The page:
Wednesday, October 21, 2009

My Year of Hopefulness - Mountains

The dots continue to connect in my life. I've been working on a children's story for the past month and that's led me to renew my interest in children's literature. I've gone through a set of books by Blue Balliet that are set in the Laboratory Schools in Chicago. That school was founded by John Dewey, one of the greatest influences in public education to date. He also happened to found The New School where I am considering the PhD program in Public and Urban Policy. His approach to education resonates so deeply with me and I've been doing a lot of independent research on him.

Today I came across a book entitled John Dewey and the Philosophy and Practice of Hope. In it there is a curriculum for teaching a class on hope which would make an excellent addition to my curriculum for Citizen Schools. It is taught at UNC Charlotte by Stephen Fishman, one of the book's authors along with Lucille McCarthy. John Dewey has a lot to say about the subject of hope and many students took Professor Fishman's class for the same reason I'm writing a year-long series about hope on this blog - to feel more hopeful.

As it turns out, Dewey's whole philosophy about life was based on hope. Max Otto, philosopher and close friend of Dewey, recounted John Dewey's philosophy of hope as illustrated in a dialogue he had with a student:

Student: What's the good of [philosophy]?

Dewey: The good of it is that you climb mountains.

Student: And what's the use of doing that?

Dewey: You see other mountains to climb.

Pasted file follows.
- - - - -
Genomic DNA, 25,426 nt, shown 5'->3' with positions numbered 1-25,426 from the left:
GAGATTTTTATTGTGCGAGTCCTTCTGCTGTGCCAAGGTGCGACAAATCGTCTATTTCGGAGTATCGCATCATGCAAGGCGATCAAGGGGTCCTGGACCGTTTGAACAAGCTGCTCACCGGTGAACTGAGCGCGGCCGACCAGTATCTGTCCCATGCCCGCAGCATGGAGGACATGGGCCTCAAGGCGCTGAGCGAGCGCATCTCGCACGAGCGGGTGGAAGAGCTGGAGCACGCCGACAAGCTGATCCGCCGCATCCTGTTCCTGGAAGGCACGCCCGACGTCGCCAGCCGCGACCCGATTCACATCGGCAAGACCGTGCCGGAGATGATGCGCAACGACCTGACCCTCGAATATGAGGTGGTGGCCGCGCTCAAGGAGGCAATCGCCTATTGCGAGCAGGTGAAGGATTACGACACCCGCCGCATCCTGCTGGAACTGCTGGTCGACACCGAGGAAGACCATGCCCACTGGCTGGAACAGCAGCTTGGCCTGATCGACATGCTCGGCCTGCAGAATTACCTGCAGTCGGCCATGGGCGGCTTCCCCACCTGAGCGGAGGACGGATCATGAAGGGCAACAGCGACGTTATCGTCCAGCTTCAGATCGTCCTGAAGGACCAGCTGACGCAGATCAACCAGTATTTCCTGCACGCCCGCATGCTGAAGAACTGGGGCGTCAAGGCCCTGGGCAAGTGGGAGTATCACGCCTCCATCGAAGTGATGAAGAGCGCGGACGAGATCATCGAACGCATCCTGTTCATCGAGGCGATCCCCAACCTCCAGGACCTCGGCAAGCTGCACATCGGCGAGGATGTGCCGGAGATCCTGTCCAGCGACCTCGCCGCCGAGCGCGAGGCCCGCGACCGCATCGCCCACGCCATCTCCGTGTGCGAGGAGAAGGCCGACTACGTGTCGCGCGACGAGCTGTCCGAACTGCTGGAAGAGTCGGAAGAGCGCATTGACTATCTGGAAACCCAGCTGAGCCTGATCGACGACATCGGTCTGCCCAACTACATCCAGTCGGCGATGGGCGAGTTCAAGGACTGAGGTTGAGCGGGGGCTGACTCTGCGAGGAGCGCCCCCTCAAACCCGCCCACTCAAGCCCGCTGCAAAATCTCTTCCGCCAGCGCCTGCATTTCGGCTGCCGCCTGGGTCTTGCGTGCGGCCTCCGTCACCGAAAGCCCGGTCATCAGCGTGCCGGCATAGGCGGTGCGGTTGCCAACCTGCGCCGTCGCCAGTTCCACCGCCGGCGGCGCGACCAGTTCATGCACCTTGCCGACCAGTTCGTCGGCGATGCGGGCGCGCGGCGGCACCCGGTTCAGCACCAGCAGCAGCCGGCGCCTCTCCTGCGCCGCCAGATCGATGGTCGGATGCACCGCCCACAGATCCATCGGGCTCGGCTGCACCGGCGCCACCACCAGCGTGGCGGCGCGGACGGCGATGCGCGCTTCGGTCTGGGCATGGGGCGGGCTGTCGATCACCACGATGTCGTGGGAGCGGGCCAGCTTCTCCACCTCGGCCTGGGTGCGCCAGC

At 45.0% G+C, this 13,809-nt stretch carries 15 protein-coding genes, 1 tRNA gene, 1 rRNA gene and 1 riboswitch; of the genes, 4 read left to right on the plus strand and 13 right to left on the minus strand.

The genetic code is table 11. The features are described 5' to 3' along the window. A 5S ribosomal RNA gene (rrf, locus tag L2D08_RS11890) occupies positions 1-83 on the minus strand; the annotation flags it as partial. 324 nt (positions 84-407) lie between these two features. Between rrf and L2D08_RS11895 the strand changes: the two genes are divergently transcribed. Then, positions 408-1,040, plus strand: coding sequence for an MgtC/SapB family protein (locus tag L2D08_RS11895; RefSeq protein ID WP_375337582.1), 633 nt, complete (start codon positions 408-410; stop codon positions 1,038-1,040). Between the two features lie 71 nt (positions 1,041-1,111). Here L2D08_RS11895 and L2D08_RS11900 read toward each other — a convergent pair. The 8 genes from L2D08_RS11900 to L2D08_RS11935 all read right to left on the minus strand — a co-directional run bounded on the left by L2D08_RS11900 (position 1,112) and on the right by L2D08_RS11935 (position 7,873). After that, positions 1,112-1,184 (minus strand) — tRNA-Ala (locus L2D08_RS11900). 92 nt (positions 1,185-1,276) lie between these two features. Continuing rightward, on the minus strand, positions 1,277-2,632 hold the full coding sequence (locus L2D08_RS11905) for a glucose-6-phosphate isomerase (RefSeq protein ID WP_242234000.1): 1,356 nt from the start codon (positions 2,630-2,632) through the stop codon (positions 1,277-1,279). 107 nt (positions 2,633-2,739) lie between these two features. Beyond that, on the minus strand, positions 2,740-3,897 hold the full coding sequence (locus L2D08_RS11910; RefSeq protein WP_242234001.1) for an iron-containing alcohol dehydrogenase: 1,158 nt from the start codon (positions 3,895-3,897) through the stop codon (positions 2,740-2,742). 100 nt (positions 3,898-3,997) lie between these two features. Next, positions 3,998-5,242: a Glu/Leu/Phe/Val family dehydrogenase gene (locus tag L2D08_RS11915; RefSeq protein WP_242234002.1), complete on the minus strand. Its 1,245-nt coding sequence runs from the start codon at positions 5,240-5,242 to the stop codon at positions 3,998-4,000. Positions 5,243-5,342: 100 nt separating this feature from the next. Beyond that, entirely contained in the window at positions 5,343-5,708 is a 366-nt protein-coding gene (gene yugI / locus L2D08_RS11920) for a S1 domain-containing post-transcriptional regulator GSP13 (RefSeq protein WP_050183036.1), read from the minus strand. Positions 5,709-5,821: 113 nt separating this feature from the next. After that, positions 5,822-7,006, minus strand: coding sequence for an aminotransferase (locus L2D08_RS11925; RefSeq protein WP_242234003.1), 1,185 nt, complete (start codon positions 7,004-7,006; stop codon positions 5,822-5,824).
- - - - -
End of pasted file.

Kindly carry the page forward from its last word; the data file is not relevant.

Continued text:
Today, someone said to me that if she could just accomplish this one thing she wanted to do that would be a victory. She could check that off her list; with that victory she would "win". This sounded so odd to me. Isn't the point of a victory to let you do even greater things down the line, similar to the mountains that Dewey talked about with his students.

At a Darden alumni reception tonight, I was reminded that this is the ultimate goal of education, too. We get an education not for the accomplishment we get with the degree, but rather because of the doors that it opens, because climbing that mountain of books and papers and exams allows us to see and climb other mountains. Mountains we never knew existed. And it gives us the confidence to make our way in the world.

A victory, a diploma, a "win" isn't an ending at all - it's always a gateway to something bigger. This is reason enough to always keep going, to always keep moving forward. Obstacles become just challenges. Hard times become opportunities for learning and strength and growth. Disappointments and loss help us realize what's really important in our lives. Those mountains are more than just things to climb and accomplish. They are our very reason for living.

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